Caption: News article coverage of words contained in the source. Max denotes the single article out of the randomly chosen set with the most words from the original source. The cumulative curve shows the coverage obtained by combining words in all the articles in the sample.

Sharing from the source or sharing news articles covering the source

Since coverage from a news article is typically only partial, one can ask whether the source is sometimes shared directly, e.g., sharing a transcript of the President’s speech directly on Facebook, as opposed to sharing a news article about the speech. In the vast majority of cases, what is shared is a news article, especially for presidential speeches and university press releases:


Caption: Percentage of Facebook shares that link directly to the source (“politics”: U.S. presidential speeches, “science”: university press releases, “tech”: press releases from tech companies, “finance”: statements from the U.S.Federal Open Market Committee).

The length of the news cycle

A further question arises about the timeliness of the news coverage and discussion. While a fraction of the news articles appear simultaneously as the press release, potentially because of interviews given in advance of the announcement, a second wave of articles, along with the majority of shares and comments, occur about half a day later.


Caption: Fraction of articles, shares, and comments occurring in each hour after the first post.

Evolution from the source?

Because the information is propagating in several layers, it is possible for some facts and ideas from the source to be amplified, while others fade. For example, when speaking about a drone strike that killed two American hostages, Warren Weinstein and Giovanni Lo Porto, President Obama emphasized families. However, the news articles and subsequent coverage emphasized that people had been killed.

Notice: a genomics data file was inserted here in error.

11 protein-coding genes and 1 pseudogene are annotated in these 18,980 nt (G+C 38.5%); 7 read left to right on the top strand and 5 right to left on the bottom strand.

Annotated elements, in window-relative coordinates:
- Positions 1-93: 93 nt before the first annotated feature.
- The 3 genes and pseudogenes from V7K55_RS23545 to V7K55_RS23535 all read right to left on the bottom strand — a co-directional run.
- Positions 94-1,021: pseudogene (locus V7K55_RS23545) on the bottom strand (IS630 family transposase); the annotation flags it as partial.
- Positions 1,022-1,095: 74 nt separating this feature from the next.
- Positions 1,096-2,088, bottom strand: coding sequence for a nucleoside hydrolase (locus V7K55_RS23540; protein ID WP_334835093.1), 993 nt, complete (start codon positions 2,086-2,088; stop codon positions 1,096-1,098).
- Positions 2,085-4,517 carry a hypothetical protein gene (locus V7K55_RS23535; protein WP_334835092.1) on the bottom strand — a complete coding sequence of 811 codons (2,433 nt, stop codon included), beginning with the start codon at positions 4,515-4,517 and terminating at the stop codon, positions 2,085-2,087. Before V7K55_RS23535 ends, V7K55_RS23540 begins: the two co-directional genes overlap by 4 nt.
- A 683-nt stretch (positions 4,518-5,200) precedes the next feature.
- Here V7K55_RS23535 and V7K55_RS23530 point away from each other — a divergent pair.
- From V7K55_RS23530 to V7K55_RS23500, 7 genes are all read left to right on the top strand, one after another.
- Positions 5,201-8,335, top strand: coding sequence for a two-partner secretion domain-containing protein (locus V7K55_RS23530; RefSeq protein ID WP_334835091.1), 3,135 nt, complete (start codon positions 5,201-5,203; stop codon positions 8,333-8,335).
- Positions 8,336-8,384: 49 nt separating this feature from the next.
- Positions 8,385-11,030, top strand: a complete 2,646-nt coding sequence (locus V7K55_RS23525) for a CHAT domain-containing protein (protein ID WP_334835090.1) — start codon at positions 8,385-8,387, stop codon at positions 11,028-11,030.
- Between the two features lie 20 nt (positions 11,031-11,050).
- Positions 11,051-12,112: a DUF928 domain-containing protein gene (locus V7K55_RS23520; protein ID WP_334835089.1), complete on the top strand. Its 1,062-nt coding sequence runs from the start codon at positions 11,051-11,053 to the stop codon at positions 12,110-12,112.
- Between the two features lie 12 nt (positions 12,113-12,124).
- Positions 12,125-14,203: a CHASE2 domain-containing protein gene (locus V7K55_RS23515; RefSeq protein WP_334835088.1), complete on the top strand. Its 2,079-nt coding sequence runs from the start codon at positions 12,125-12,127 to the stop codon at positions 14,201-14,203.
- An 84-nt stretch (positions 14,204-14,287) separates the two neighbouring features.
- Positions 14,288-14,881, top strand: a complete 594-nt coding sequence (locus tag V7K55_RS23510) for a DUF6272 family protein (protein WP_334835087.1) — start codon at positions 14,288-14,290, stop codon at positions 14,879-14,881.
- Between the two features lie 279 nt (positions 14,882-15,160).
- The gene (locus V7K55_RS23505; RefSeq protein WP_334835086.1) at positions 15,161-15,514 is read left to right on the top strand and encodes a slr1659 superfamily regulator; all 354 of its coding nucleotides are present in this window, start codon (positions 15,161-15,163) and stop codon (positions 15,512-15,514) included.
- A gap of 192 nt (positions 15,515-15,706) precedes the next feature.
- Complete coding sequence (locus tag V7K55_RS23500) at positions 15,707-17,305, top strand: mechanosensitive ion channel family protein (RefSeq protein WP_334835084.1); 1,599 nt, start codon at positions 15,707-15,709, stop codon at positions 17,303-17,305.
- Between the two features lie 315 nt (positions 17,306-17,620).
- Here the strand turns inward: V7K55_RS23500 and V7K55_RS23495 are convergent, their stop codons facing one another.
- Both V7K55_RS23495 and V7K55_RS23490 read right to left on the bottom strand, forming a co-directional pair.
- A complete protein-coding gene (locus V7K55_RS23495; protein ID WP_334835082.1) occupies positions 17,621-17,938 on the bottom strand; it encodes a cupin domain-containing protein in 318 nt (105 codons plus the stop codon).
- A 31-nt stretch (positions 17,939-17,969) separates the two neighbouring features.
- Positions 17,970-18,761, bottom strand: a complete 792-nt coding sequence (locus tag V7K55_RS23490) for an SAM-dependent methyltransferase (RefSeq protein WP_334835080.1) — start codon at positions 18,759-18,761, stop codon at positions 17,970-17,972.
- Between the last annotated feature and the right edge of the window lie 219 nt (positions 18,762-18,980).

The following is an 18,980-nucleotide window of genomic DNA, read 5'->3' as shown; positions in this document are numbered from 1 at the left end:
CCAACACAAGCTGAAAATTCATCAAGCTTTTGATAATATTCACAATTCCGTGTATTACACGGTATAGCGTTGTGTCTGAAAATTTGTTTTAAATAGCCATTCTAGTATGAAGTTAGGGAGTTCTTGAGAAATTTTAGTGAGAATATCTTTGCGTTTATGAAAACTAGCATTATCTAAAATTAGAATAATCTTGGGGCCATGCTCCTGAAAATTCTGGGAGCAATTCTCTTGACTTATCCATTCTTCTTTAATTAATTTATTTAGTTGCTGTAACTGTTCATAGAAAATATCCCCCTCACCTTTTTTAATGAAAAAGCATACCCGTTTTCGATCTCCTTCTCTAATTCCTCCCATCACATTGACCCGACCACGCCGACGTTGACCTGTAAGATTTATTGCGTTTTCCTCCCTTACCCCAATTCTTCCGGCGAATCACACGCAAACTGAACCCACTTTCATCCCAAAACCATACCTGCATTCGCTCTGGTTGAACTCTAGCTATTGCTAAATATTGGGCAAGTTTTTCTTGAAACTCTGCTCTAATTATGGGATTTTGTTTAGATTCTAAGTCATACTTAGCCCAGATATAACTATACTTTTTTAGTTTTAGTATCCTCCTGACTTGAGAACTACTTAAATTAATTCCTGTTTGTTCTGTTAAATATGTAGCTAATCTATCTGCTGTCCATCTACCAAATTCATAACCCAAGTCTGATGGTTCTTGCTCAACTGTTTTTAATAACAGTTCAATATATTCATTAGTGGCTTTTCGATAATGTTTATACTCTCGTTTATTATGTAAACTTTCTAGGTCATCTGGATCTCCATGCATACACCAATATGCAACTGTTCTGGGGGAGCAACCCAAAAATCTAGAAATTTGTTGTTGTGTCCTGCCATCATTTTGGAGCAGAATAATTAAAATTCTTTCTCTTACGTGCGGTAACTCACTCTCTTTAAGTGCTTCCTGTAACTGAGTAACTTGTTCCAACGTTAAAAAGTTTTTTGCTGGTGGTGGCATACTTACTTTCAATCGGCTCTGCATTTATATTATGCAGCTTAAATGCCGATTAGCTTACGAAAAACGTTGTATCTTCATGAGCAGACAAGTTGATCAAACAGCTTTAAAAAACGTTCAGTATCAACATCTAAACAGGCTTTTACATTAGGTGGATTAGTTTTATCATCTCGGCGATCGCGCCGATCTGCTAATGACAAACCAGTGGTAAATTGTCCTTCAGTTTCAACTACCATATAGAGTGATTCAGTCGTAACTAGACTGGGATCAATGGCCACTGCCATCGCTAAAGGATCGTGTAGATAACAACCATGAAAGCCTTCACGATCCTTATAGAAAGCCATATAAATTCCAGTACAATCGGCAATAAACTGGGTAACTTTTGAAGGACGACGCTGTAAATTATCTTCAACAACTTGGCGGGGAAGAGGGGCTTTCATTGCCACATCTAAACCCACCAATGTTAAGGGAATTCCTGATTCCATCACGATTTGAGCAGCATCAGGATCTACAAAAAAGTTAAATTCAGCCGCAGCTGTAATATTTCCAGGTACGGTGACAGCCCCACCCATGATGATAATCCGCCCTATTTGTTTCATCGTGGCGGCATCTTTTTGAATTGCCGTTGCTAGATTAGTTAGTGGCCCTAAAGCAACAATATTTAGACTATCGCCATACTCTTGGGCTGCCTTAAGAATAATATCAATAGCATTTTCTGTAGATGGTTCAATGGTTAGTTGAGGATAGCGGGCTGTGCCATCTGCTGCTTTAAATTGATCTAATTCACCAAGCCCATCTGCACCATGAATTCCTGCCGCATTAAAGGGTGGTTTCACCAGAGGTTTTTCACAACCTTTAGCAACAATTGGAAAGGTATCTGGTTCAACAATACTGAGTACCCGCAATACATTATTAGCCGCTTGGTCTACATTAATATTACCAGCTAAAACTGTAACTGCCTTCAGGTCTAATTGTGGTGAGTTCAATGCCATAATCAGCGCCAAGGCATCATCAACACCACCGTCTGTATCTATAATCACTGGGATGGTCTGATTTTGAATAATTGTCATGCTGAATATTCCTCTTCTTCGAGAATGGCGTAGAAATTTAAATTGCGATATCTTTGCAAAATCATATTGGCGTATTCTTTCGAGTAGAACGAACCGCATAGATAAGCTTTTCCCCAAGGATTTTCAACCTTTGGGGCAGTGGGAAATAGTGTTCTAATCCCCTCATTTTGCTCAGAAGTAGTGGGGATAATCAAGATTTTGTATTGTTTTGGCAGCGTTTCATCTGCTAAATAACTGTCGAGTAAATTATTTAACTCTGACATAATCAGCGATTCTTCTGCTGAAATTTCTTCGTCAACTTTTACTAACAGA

Caption: An example of word clouds generated from information sources, news articles, shares, comments on President Obama’s speech about the deaths of Warren Weinstein and Giovanni Lo Porto. Green words are positive, red words are negative according to the LIWC dictionary. The size of a word represents word frequency.

One way of preserving information from the source directly is by using quotes. We find that university press releases and presidential speeches are most likely to be quoted, perhaps because presidential speeches are quotes themselves, and university press releases typically already contain quotes.


Caption: Fraction of news articles quoting the source, by source category